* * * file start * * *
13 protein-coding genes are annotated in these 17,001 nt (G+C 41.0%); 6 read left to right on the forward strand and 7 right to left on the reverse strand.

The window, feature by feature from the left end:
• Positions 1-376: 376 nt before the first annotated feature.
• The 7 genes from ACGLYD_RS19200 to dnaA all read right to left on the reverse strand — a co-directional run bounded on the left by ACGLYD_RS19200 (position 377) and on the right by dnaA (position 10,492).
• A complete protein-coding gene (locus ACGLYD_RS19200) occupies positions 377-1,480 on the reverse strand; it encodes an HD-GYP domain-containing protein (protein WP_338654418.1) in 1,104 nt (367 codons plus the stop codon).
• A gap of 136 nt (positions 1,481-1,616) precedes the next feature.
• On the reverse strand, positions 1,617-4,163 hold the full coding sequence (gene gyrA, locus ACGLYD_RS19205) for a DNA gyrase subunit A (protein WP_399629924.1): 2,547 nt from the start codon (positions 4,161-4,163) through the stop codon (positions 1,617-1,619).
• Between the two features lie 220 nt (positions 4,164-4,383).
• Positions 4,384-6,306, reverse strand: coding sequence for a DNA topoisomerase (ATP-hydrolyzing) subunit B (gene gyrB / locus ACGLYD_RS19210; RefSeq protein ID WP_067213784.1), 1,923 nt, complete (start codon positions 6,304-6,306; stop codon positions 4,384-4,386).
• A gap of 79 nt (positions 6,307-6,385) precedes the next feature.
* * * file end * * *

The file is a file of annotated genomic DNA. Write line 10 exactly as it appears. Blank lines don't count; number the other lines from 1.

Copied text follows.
• A gap of 79 nt (positions 6,307-6,385) precedes the next feature.